Thankfully got some good advice recently reminding me about the importance of not being too aggressive so people will be open to hearing and learning instead of being on the defensive. Of course it’s natural when coming from a place of hurt and anger but sometimes the person at fault is the sort who’s open to listening and changing when given the chance. Sometimes though, it’s important to remember that it’s not your job to fix their faults. Sometimes you just need to walk away for your own well-being.

    But I also think there’s still a place for yelling at someone like Stephen Harper to voice displeasure. We have to be careful though that we don’t automatically push away someone we could have calmly chatted with so they see our side.

    (Source: alostbird)

     
  14.  
  15. PoC are constantly expected to be emotional midwives to white people. Attempts to claim space or identity for ourselves–without deference to whiteness–are inevitably met with suspicion, anger, fear, and guilt (witness white anger over the President’s racial self-identification). We’re expected to have a conversation on race and racism that centers and assuages white emotions, to speak about race in terms and frameworks that are neither by, for, or ultimately about us. What little space we’re afforded in mainstream media is taken up with 101-level education, demands that we justify our existence, and prove the merit of our perspectives and accomplishments beyond the shadow of a doubt. White critics and, occasionally, other people of color, often feel a casual entitlement to pass judgment on PoC narratives of our own experiences, and on our scholarship, without putting in the effort to learn about or engage with either.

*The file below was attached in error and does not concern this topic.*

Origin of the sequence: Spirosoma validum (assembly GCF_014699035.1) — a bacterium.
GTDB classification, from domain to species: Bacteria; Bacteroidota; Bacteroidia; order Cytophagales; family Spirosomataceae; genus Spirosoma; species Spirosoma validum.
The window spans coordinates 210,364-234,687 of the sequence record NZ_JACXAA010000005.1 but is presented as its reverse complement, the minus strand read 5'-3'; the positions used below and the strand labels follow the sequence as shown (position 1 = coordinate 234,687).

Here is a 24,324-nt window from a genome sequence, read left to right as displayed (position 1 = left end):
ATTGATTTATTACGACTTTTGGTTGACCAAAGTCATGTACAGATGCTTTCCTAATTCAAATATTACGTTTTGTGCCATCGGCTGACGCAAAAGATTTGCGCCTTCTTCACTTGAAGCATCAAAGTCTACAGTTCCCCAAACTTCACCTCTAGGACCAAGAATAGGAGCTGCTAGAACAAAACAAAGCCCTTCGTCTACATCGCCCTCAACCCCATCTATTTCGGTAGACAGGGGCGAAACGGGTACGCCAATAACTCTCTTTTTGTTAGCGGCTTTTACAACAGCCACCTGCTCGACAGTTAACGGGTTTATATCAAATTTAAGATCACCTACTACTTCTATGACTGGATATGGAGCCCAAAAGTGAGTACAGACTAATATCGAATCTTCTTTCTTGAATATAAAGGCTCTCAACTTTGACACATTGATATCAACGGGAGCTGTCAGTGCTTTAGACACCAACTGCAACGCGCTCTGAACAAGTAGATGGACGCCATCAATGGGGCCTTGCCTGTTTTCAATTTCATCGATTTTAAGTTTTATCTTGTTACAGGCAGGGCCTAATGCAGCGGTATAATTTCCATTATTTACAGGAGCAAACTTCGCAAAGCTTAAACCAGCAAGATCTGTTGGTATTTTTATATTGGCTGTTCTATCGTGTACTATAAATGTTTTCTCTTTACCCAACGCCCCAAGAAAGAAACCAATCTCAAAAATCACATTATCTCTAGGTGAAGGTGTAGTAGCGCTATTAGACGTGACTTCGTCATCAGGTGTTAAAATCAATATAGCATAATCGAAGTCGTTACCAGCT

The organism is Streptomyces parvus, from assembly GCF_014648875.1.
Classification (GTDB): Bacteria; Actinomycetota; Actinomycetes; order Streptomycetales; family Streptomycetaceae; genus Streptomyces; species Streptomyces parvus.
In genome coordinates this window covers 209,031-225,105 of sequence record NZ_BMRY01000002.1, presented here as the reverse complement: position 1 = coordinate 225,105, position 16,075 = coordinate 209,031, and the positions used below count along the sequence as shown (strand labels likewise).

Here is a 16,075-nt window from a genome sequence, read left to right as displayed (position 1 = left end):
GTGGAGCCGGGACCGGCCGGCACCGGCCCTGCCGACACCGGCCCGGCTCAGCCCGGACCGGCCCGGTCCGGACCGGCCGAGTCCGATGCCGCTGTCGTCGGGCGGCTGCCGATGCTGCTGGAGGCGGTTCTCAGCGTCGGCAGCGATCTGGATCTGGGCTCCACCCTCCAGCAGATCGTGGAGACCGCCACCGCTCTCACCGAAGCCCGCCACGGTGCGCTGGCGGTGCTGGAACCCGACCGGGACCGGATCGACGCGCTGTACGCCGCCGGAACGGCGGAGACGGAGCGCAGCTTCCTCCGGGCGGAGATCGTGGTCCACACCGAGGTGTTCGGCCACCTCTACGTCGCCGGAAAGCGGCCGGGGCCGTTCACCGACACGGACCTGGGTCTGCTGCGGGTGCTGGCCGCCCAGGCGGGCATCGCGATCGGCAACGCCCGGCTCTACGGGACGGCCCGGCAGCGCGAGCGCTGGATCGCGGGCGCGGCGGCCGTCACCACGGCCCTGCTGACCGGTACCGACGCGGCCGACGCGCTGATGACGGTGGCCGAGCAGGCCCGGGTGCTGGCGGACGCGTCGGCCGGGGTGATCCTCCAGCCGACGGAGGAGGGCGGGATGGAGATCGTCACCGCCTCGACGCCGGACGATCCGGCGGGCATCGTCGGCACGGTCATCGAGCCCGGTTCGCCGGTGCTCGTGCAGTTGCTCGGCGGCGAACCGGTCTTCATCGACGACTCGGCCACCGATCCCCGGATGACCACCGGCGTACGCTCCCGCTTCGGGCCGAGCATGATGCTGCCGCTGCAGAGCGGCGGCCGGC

— 

    On The CHE‘s Reinforcement Of Suspicion Of Black Academia (via sociolab)

    This is so fucking important.

    (via thegoddamazon)

    So very relevant to my life and an article my friend recently had published on her experiences as a black woman in my predominantly white city.